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KARE 11 Investigates: A prior gun and Taser police shooting mistake in Minnesota

Brooklyn Center shooting of Daunte Wright isn’t the first time a Minnesota police officer used a gun by mistake instead of a Taser.

ROCHESTER, Minn. — A KARE 11 investigation finds that Sunday’s fatal shooting of Daunte Wright is not the first time a Minnesota police officer has claimed to have mistakenly fired their gun instead of a Taser.

During a new conference Monday, Brooklyn Center police released bodycam footage which showed a veteran officer announcing “Taser, Taser” before firing a gunshot that killed Wright.

Police Chief Tim Gannon told reporters he believes the shooting was accidental.

Nearly two decades ago, another Black man was shot – once again at point blank range – by a Rochester officer who claimed he made a huge mistake.

“He thought he was using his Taser on the suspect instead of his Glock,” said attorney Andy Noel. “And he used the Glock.”

Noel represented Christofar Atak, a Sudanese immigrant who was badly injured in the 2002 shooting – but survived.

The Rochester officers were responding to a report of an intoxicated person damaging property when they encountered Atak. After struggling to handcuff the man, one of the officers pulled his Glock handgun and fired a bullet into Atak’s back.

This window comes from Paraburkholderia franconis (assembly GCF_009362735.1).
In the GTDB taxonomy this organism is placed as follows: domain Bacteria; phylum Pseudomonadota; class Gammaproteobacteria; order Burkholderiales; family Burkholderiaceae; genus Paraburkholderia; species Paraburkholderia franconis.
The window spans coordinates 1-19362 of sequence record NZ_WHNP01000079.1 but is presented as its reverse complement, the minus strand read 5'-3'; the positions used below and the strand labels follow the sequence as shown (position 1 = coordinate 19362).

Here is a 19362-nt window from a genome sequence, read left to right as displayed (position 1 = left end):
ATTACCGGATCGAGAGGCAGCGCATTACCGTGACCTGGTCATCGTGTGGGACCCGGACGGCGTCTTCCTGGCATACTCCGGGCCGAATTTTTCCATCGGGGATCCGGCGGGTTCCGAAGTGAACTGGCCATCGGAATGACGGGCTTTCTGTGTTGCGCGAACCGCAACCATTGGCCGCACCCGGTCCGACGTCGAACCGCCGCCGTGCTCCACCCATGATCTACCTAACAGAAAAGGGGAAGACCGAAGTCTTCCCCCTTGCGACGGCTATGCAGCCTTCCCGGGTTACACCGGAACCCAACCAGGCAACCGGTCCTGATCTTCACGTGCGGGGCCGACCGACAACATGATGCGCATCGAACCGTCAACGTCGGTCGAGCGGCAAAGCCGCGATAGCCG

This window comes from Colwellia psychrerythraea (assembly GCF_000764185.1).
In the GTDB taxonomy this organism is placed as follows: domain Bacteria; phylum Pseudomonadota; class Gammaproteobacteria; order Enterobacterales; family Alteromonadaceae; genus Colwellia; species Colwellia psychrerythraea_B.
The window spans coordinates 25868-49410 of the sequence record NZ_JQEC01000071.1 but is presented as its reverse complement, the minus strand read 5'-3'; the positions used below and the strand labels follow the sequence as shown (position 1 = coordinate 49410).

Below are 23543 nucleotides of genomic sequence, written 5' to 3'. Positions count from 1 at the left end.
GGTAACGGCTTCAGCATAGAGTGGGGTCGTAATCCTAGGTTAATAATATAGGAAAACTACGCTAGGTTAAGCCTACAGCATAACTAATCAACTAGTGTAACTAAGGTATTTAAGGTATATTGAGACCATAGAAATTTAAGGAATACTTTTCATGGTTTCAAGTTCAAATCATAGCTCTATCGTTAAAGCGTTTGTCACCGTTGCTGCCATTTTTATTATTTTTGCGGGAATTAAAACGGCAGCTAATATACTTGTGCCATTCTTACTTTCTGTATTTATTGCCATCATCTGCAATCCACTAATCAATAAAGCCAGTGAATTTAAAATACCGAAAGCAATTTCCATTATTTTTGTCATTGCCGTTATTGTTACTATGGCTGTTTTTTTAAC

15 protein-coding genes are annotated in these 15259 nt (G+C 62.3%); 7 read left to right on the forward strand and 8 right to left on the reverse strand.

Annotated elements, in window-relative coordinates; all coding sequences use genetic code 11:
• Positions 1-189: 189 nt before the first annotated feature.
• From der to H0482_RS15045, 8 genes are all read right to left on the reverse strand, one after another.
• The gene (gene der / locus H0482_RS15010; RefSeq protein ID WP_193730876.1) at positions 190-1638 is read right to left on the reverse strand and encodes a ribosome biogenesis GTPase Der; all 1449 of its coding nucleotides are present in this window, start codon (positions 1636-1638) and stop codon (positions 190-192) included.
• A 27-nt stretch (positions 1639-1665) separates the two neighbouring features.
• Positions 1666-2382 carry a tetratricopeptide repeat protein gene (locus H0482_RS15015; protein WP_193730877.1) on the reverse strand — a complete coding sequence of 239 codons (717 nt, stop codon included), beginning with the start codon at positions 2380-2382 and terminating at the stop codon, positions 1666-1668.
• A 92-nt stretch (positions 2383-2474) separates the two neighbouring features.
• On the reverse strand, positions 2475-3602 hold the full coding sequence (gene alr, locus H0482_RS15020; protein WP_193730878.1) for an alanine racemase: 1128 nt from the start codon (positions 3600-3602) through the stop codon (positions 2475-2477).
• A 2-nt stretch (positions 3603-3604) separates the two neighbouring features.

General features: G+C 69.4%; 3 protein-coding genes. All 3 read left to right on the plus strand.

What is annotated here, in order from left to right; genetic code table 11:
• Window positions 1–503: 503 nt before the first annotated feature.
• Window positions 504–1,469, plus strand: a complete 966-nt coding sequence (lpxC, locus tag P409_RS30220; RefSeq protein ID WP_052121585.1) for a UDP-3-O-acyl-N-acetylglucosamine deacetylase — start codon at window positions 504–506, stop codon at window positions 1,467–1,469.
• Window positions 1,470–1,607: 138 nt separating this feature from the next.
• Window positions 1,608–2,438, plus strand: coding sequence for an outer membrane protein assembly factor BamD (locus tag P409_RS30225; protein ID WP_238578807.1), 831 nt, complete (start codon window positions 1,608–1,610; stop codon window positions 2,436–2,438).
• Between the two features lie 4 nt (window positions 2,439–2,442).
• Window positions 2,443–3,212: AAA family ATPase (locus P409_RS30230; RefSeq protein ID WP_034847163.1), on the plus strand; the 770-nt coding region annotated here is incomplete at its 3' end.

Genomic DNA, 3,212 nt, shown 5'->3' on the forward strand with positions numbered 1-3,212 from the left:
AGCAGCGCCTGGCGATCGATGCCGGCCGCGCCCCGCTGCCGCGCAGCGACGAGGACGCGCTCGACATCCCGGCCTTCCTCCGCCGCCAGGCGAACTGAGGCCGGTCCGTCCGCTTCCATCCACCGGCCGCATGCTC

The officer later claimed he mistook his Glock for his Taser.

Atak sued Rochester for excessive force in a case that ultimately settled for $900,000.

Credit: KARE 11
Christofar Atak was seriously wounded when a Rochester officer used a gun instead of a Taser

Noel says he learned there is a laundry list of reasons why an officer should never be able to mistake their service weapon for a Taser.

“Frankly, it’s something that should never happen and unfortunately here it has happened again,” Noel said after learning of the Brooklyn Center shooting. “And it’s resulted in the loss of a life.”

To prevent deadly mistakes, Chief Gannon said Brooklyn Center officers are supposed to keep their handgun and Taser on different sides of their body.

“So, if you’re right-handed you carry your firearm on your right side and you carry your taser on the left,” he said during a televised news conference.

Even so, Noel wonders how the officer involved made the mistake. 

“The weight of a firearm is different, the feel of it, the trigger, the trigger pull,” Noel said. “The consequences for using the wrong one are just too grave.”

The BCA investigated the 2002 shooting of Mr. Atak in Rochester. They agreed with the officer’s account that it was an accidental mix-up of weapons. No criminal charges were brought against the officer involved.


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